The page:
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Opposition Scored Victory, Communists Met Defeat - Analysts

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09.06.2009   Infotag  875 
MUNTEANU Igor
Gradul ştiinţific: President of Border of Directors, Dr. in Law, MA in Political Sciences

A whole number of local political experts are unanimous in the opinion that the failed presidential election in the Moldovan Parliament and the need to hold an early parliamentary election are but a victory won by the opposition and a defeat suffered by the Communists and particularly by their leader, President of Moldova Vladimir Voronin.

The Editor-in-Chief of the oppositional Moldavskiye Vedomosti newspaper, analyst Dmitry Chubashenko said on the ProTV-Chisinau channel on Monday night that the opposition had kept their word and refrained from electing a new communist president.

Director of Radio Free Europe in Moldova Vasile Botnaru stated the chief loser in this whole story was Vladimir Voronin, "who agreed to suffer humiliation, begging from the opposition the only vote his party needed to elect a communist president".

Botnaru thinks the three parliamentary anti-communist factions "have made a worthy contribution to the development of the institution of the opposition in Moldova".

Director of the IDIS-Viitorul Institute for Development and Social Initiatives Dr. Igor Munteanu said nobody wanted an early election but the opposition just had no alternative. The proofs concerning the election results rigging, provided by the opposition, were ignored by the Communist authorities.
Yet another reason of the current political crisis is the absence of a dialog after the April 5 voting, Munteanu said.

Dmitry Chubashenko presumes that during the early election, Moldovan voters will have to make a choice much easier than in April: in the conditions of society polarization, they will have to choose a la Stendhal - "between red and black, between good and bad".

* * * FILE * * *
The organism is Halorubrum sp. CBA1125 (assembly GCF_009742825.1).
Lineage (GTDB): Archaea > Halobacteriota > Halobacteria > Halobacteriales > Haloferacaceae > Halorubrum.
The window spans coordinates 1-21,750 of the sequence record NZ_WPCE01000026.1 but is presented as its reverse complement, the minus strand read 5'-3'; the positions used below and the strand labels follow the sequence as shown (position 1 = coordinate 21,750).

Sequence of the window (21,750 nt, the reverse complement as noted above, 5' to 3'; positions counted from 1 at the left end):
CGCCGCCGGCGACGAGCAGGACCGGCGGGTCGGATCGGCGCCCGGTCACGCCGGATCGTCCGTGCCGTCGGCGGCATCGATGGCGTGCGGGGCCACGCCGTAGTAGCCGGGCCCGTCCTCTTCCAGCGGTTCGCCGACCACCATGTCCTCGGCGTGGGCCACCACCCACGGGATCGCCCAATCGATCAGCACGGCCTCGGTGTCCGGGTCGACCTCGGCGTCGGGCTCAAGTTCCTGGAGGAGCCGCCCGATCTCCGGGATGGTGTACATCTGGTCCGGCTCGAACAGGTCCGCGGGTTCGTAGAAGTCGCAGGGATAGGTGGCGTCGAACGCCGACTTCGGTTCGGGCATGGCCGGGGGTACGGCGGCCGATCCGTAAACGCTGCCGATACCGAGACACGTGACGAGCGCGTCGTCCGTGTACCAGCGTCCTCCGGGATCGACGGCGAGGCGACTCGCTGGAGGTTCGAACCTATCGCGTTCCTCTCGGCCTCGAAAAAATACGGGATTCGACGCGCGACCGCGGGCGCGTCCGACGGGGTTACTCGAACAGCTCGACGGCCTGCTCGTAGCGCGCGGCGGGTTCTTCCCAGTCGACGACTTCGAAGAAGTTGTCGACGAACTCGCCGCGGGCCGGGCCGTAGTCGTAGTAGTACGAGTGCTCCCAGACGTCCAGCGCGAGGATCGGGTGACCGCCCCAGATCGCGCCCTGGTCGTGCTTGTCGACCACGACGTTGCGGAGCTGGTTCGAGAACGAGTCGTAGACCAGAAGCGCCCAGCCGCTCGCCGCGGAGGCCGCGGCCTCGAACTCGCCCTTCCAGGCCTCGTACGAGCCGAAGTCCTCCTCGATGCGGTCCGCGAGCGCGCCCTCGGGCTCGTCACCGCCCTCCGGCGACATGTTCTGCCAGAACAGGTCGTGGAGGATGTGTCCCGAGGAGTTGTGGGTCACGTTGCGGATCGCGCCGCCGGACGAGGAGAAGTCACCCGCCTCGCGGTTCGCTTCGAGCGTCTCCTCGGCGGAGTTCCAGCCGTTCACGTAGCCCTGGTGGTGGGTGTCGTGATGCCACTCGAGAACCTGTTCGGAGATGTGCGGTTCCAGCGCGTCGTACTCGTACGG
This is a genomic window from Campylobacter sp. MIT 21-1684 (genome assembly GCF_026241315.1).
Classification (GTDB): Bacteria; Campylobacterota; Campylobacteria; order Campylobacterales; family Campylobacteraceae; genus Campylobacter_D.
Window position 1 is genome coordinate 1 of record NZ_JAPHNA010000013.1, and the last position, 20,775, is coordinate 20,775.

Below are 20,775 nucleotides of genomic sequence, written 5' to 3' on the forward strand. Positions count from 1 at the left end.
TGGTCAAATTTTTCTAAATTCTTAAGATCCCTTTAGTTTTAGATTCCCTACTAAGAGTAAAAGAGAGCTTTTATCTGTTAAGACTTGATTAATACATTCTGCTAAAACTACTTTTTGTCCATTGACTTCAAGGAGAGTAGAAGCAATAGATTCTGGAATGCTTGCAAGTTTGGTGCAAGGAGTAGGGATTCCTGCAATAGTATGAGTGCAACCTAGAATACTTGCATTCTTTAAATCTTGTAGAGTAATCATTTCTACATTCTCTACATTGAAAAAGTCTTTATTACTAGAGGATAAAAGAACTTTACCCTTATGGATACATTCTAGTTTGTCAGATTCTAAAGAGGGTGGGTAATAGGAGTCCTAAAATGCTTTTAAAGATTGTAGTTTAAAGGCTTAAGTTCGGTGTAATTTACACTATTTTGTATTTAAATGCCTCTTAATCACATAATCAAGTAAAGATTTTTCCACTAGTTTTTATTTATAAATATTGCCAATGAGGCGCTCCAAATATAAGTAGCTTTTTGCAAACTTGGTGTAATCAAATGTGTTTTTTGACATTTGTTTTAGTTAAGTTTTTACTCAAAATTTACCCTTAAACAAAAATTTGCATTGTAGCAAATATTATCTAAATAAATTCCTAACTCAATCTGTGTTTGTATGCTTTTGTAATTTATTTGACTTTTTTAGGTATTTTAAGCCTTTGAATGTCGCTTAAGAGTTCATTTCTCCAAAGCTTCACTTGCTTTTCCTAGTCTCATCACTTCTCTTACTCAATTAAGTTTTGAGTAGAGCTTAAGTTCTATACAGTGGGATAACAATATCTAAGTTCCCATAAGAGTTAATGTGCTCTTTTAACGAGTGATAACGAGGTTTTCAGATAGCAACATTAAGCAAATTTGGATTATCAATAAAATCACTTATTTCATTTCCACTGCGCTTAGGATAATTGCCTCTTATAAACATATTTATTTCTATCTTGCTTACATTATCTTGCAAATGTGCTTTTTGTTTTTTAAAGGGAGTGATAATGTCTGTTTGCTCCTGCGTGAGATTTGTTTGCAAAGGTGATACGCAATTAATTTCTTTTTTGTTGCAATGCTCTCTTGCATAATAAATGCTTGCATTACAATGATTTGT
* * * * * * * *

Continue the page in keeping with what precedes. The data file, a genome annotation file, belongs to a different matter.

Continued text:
Botnaru, Munteanu and Chubashenko are skeptical about the Left-Centrist forces' ability to unite for the early election, and about the three opposition parties' ability, too. They presume, however, that two of the said three parties, namely the Liberal Democratic Party and the Moldova Noastra Alliance, could well go for the elections together. Last April 5, the two received 26 mandates in the 101-seat Parliament of Moldova.

The three analysts presume that the early parliamentary election will take place in late July - early August, and that the Communists will put their stake on a low voter turnout, i.e. below 50% plus one ballot, which is quite possible at the height of a vacation season. But at a repeated election, to be held two weeks later, the voter turnout minimum will be already 33.3%, and this will ensure more seats for the Communist Party.



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